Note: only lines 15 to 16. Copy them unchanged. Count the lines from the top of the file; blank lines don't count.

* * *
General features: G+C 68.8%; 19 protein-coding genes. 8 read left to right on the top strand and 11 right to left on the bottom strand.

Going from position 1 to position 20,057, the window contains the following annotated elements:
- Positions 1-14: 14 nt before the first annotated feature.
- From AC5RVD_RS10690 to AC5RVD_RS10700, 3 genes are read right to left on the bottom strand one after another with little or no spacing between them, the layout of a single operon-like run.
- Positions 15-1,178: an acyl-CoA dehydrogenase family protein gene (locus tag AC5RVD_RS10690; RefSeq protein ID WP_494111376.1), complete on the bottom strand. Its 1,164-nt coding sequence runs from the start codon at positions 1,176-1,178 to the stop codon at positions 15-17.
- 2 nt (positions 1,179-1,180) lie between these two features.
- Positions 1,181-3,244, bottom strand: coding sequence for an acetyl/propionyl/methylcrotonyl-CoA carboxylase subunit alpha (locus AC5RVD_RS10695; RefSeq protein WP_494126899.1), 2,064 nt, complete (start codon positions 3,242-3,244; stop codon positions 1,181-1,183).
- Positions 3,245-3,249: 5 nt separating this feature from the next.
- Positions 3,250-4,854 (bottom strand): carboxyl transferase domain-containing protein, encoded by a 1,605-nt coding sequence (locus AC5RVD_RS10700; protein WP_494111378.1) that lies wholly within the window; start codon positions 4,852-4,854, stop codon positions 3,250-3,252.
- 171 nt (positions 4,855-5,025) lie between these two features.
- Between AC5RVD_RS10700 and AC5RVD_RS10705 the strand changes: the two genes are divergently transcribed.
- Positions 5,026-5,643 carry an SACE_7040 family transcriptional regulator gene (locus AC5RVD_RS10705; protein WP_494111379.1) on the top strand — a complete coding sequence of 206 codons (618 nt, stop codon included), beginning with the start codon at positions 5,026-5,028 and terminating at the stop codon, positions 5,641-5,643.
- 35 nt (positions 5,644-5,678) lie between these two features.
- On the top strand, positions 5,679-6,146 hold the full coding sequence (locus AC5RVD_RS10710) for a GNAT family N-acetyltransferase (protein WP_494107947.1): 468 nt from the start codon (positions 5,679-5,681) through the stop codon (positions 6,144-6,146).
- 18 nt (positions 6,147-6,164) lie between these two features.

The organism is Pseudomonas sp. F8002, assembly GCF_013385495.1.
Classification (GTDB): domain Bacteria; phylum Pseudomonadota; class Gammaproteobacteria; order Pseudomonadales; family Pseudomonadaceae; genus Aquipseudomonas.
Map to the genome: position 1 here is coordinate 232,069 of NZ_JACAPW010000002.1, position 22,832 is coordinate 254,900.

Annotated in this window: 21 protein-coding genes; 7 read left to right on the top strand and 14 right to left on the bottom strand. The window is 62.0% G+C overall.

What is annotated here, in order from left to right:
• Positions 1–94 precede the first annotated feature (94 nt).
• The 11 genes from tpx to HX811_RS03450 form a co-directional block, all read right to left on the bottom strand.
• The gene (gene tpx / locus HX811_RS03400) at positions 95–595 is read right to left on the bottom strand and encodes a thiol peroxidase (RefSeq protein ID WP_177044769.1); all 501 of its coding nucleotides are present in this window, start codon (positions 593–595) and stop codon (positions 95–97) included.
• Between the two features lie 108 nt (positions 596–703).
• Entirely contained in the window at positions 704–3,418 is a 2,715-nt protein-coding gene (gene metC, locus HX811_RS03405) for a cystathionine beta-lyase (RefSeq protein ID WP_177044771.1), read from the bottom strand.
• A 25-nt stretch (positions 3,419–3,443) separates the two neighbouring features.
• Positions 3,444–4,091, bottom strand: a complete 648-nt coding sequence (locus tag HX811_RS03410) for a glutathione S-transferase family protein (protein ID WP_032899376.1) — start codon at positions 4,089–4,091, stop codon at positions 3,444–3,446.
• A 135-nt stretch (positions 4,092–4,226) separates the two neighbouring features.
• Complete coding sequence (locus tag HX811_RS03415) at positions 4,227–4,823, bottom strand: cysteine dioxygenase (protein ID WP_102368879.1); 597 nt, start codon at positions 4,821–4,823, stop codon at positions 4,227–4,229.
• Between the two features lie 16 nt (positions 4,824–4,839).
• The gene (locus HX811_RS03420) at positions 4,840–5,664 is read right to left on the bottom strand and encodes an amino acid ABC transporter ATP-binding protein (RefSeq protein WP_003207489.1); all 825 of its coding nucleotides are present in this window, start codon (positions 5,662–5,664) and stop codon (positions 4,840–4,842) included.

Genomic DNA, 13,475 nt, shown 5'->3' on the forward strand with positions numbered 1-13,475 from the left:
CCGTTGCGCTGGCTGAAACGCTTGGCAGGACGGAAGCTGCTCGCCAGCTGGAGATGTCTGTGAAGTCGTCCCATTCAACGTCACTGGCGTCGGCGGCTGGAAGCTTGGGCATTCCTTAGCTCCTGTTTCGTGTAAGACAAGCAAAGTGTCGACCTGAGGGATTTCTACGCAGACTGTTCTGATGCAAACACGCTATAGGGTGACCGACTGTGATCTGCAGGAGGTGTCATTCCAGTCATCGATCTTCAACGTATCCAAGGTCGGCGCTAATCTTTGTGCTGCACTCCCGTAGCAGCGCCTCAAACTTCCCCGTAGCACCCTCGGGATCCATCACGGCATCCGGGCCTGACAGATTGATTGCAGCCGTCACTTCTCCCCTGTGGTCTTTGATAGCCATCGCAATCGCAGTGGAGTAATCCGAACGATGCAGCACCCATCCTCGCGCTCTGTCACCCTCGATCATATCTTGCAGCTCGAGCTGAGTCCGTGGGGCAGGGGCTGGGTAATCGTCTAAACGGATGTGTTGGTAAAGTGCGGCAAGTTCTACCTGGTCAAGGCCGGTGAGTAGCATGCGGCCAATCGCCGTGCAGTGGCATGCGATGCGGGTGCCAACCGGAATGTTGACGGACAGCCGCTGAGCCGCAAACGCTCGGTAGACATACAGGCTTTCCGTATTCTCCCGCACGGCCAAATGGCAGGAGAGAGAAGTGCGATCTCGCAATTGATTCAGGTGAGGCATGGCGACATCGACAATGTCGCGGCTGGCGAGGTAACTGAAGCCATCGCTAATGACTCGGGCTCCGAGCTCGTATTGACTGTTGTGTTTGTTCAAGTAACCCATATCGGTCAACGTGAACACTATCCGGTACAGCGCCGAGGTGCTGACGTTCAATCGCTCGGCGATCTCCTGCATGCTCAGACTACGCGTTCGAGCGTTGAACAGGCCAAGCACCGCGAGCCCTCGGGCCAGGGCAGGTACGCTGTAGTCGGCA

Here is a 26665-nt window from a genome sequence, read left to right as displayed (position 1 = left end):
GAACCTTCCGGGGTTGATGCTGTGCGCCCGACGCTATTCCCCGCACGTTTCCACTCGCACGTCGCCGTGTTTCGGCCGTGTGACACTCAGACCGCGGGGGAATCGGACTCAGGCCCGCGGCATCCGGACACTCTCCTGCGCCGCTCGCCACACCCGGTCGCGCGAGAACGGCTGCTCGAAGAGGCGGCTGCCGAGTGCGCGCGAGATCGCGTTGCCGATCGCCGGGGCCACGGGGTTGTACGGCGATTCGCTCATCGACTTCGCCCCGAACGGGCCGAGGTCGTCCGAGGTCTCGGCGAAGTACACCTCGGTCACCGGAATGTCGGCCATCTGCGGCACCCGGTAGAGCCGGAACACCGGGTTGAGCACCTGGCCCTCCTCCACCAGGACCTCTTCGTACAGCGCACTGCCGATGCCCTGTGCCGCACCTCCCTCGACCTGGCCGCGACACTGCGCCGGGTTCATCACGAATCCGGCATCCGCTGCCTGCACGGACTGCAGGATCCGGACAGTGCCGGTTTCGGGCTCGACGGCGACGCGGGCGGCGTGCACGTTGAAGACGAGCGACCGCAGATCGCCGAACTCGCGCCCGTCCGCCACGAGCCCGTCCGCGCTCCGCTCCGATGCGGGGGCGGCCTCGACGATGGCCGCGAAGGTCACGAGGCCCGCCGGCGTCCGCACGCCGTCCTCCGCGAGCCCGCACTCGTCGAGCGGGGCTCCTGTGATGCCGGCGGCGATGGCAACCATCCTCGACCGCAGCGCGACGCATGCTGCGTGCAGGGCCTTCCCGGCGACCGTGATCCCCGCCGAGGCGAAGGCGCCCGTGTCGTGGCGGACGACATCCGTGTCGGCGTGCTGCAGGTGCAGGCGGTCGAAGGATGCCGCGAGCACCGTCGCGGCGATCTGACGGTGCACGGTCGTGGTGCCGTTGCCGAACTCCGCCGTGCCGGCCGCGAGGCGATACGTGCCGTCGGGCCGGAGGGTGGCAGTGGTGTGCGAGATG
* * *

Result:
- 18 nt (positions 6,147-6,164) lie between these two features.

The organism is Pseudomonas sp. F8002, assembly GCF_013385495.1.